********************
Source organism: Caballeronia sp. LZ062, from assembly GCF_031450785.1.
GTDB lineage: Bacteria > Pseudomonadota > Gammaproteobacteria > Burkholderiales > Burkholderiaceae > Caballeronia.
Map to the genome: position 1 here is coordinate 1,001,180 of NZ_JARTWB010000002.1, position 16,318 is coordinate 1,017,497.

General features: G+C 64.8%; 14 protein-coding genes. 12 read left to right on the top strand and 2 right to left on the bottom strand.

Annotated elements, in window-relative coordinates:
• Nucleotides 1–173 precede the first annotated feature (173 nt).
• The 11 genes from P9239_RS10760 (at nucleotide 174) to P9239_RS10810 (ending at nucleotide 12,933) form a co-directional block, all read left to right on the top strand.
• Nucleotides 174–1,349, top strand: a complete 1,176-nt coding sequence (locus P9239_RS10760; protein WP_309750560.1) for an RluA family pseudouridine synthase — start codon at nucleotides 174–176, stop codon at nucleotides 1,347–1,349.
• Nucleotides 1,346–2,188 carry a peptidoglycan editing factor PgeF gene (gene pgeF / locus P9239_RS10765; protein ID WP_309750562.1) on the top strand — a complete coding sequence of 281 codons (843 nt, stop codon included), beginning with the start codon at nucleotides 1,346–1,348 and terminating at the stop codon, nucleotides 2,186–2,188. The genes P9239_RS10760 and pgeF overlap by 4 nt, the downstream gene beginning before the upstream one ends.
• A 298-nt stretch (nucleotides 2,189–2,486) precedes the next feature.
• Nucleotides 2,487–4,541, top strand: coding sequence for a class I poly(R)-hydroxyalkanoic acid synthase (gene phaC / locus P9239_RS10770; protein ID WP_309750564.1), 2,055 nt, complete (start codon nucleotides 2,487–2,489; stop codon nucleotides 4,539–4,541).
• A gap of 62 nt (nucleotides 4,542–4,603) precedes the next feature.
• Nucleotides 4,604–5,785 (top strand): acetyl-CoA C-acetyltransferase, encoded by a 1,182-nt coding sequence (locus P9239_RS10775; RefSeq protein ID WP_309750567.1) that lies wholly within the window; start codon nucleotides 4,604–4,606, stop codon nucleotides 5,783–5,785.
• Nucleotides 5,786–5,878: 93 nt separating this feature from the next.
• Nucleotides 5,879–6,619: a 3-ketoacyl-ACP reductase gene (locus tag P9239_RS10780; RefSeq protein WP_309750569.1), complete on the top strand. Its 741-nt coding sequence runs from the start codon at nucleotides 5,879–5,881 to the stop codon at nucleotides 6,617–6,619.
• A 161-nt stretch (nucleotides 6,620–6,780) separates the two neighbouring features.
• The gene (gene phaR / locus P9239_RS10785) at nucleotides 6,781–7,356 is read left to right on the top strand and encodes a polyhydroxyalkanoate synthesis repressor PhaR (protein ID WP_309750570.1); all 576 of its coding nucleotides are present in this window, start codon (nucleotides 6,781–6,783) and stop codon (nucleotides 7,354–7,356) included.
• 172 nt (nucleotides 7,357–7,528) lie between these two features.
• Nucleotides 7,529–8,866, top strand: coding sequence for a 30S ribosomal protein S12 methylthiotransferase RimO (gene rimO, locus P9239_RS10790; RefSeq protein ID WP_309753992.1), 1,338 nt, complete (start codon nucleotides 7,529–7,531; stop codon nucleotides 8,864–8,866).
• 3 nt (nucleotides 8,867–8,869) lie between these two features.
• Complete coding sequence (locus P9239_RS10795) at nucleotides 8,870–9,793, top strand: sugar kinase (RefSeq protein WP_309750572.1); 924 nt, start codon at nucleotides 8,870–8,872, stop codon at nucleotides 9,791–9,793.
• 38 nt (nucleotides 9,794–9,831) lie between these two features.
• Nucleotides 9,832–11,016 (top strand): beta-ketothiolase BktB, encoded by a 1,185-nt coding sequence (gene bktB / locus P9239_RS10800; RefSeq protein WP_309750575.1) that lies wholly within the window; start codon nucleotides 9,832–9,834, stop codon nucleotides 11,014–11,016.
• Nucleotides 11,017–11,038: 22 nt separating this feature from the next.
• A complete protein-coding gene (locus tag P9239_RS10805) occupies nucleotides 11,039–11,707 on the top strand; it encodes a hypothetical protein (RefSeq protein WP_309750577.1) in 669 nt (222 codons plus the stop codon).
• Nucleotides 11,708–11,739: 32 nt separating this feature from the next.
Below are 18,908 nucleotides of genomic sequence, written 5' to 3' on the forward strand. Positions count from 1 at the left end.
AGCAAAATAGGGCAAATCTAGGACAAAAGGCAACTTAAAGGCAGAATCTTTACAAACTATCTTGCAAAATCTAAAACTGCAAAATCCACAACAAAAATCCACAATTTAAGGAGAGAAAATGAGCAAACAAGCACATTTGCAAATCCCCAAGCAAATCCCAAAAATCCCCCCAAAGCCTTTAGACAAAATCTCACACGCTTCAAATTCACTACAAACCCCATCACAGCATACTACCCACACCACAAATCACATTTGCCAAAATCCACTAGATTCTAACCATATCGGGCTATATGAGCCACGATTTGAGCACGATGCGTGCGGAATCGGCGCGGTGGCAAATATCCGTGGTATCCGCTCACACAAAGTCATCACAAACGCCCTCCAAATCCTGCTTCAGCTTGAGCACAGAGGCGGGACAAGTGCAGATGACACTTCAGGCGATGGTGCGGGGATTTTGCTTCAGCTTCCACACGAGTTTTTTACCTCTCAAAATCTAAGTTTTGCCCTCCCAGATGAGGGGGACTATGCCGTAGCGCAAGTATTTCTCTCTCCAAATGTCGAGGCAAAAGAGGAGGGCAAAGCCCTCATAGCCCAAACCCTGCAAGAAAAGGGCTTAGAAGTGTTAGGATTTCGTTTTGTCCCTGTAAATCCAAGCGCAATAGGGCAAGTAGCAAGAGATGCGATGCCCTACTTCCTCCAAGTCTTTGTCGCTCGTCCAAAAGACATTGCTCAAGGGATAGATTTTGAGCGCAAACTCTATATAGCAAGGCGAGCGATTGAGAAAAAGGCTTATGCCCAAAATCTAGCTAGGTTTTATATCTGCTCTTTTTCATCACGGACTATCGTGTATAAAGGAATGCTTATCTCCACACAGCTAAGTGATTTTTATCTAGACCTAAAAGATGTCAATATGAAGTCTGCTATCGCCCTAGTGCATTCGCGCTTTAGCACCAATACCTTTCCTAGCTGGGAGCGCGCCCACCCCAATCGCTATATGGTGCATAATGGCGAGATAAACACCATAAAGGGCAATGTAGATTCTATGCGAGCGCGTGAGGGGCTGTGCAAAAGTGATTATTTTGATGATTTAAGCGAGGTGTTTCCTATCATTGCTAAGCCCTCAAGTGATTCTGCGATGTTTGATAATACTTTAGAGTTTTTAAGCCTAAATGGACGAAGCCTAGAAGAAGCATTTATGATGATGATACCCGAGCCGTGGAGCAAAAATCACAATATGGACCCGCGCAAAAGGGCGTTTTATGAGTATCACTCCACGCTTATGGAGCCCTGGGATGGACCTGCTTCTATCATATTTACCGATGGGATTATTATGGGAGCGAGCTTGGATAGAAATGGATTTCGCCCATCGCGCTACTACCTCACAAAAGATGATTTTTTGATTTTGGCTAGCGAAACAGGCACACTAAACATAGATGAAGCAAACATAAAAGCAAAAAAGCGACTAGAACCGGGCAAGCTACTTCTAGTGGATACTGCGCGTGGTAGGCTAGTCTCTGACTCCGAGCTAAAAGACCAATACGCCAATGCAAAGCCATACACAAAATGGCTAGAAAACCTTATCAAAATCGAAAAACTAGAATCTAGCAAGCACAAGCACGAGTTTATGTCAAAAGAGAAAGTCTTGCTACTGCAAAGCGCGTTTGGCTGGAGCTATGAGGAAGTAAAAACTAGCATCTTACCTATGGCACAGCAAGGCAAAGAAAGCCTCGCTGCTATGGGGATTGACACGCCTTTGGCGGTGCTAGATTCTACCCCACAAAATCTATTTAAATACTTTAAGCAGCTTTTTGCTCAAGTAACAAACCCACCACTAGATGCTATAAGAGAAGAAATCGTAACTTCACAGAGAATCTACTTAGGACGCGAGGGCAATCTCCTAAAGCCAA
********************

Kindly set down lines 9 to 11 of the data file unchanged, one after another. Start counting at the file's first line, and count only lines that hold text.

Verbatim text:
• Nucleotides 1,346–2,188 carry a peptidoglycan editing factor PgeF gene (gene pgeF / locus P9239_RS10765; protein ID WP_309750562.1) on the top strand — a complete coding sequence of 281 codons (843 nt, stop codon included), beginning with the start codon at nucleotides 1,346–1,348 and terminating at the stop codon, nucleotides 2,186–2,188. The genes P9239_RS10760 and pgeF overlap by 4 nt, the downstream gene beginning before the upstream one ends.
• A 298-nt stretch (nucleotides 2,189–2,486) precedes the next feature.
• Nucleotides 2,487–4,541, top strand: coding sequence for a class I poly(R)-hydroxyalkanoic acid synthase (gene phaC / locus P9239_RS10770; protein ID WP_309750564.1), 2,055 nt, complete (start codon nucleotides 2,487–2,489; stop codon nucleotides 4,539–4,541).